Our telly heroines, like Sandhya of Diya Aur Baati Hum, usually needs a man: Diya needs Sooraj to stand up for her and her dreams. In contrast, Kasaf in Zindagi Gulzar Hai, fights her battles herself. She isn't afraid to tell off her father who has left her mother and doesn't fulfill his paternal responsibility towards the children from his first marriage (Kasaf and her two sisters). Later, when her husband secretly reads her messages and letters, she isn't afraid to confront him about the way he's invaded her privacy. Behadd was about Masooma, a single, working mother who figures out how to handle her daughter's insecurities when Masooma falls in love a second time.
Humsafar also has an interesting portrait of modern femininity in Zara, who is the hero Ashar's best friend and also in love with him. When he gets married to someone else, she's furious and tries to break up the marriage. While she does sound like the distant cousin of characters like Kamolika and Ramola Sikhand (the K-serial vamps), Zara is much more than just a jealous villain. We see she is a good daughter and a loyal friend. We see her struggle with depression. Likewise, in Zindagi Gulzar Hai, we meet Asmara, who seems flighty, attending concerts and constantly shopping, but eventually calls off her wedding with the man she loves because she realises he is a chauvinist and conservative.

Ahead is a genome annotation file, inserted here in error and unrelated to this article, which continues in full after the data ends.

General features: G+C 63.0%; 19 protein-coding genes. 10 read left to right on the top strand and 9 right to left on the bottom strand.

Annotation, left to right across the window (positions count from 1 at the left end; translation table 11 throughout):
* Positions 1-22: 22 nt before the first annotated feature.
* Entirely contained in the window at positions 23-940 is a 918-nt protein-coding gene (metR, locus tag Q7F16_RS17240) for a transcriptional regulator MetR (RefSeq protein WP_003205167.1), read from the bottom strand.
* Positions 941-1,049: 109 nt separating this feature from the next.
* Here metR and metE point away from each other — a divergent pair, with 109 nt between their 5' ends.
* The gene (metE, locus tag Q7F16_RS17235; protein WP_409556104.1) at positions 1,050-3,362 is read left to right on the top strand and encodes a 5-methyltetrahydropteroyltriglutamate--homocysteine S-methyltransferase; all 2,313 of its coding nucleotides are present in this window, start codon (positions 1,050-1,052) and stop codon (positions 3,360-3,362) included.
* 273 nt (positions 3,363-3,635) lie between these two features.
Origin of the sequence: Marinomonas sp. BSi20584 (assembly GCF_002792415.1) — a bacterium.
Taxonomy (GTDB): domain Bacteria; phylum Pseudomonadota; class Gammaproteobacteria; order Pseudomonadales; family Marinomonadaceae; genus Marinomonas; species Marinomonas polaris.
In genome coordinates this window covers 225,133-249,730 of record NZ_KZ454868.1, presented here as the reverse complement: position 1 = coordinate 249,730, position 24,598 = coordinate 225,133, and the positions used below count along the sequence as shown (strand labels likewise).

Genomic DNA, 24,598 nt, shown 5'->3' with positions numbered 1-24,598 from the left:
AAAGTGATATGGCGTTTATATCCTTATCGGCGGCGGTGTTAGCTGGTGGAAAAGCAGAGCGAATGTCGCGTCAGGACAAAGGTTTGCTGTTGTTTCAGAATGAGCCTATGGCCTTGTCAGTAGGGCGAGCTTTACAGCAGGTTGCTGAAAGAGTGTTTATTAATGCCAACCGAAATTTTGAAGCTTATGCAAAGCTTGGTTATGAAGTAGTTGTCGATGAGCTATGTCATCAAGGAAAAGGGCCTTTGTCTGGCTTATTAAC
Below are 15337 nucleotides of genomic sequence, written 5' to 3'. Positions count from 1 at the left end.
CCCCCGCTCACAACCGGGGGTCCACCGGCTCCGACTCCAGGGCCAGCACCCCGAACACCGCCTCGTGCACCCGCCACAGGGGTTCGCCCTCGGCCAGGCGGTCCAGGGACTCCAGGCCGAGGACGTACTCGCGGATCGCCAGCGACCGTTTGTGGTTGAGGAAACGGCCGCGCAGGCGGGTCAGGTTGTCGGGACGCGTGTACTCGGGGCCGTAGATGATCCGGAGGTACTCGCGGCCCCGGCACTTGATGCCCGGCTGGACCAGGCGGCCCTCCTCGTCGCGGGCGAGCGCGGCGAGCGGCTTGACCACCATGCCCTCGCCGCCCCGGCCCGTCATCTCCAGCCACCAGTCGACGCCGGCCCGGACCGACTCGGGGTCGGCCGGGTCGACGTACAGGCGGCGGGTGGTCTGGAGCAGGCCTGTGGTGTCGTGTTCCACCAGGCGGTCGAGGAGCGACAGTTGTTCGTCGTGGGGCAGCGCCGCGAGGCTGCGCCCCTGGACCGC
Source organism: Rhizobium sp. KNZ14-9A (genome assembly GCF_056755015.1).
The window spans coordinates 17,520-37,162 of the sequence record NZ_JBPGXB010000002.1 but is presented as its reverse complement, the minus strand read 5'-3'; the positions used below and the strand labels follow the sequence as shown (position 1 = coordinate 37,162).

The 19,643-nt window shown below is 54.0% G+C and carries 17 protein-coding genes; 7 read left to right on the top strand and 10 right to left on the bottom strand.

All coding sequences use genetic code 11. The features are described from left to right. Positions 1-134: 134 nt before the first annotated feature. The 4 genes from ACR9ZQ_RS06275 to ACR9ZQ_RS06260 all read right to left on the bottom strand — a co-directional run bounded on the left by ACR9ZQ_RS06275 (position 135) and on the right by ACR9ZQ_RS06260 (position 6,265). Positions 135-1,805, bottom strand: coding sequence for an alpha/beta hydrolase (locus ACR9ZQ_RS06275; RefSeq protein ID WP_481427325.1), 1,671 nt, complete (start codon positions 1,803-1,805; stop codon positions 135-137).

Even the minor female characters seem like real people, rather than the cardboard cutouts that are the Indian non-star cast. We see mother-in-laws who aren't contenders for the monster-in-law title. Instead, they are independent, suave working women who aren't obsessed with meddling in their sons' lives. They don't spent their days plotting against their daughter-in-laws. Of course, there are clashes and some lashing out at them, but they're far more balanced and realistic as characters. Similarly, sisters-in-law don't behave like harridans to the new bride. In Zindagi Gulzar Hai, Sara (the hero Zaroon's sister)is a feisty young woman who is belligerent about her rights and refuses to kowtow to her fiancee and her family when they disapprove of her late nights and Western outfits. A lot of misfortune befalls Sara but at the same time, she wins the audience's hearts when supports Zaroon's decision to marry Kashaf -- his family objects because she isn't considered posh or rich enough to be his equal -- and befriends Kashaf.
These women characters introduce us to a Pakistan that is very different from the one we hear about on television or read about in newspapers. The reason may be that they target a niche audience. According to an article in Caravan, "Zindagi’s core target audience is English-speaking, smartphone-owning women between the ages of 15 and 44, who live in big metros, and cities like Bangalore, Pune and Indore. The channel’s profile pins her down as a 'quietly humble, progressive yet rooted person with a millennial, or forward-looking mindset.'"
Reportedly, the channel Zindagi has sifted through 4,000 hours of content to find the right soaps for its target audience. Yet, for all the steps forward, there's no ignoring the virulent conservatism in these shows. It's inevitably the women who compromise and adjust, while the men get away with just about anything. Although the shows are essentially love stories, there is no physicality in this romance. At best, the lead characters holding hands (next thing you know, the woman is pregnant).
In the age of Game of Thrones and Masters of Sex, will this squeaky, clean and platonic version of love hold people's attention? Zindagi hopes so.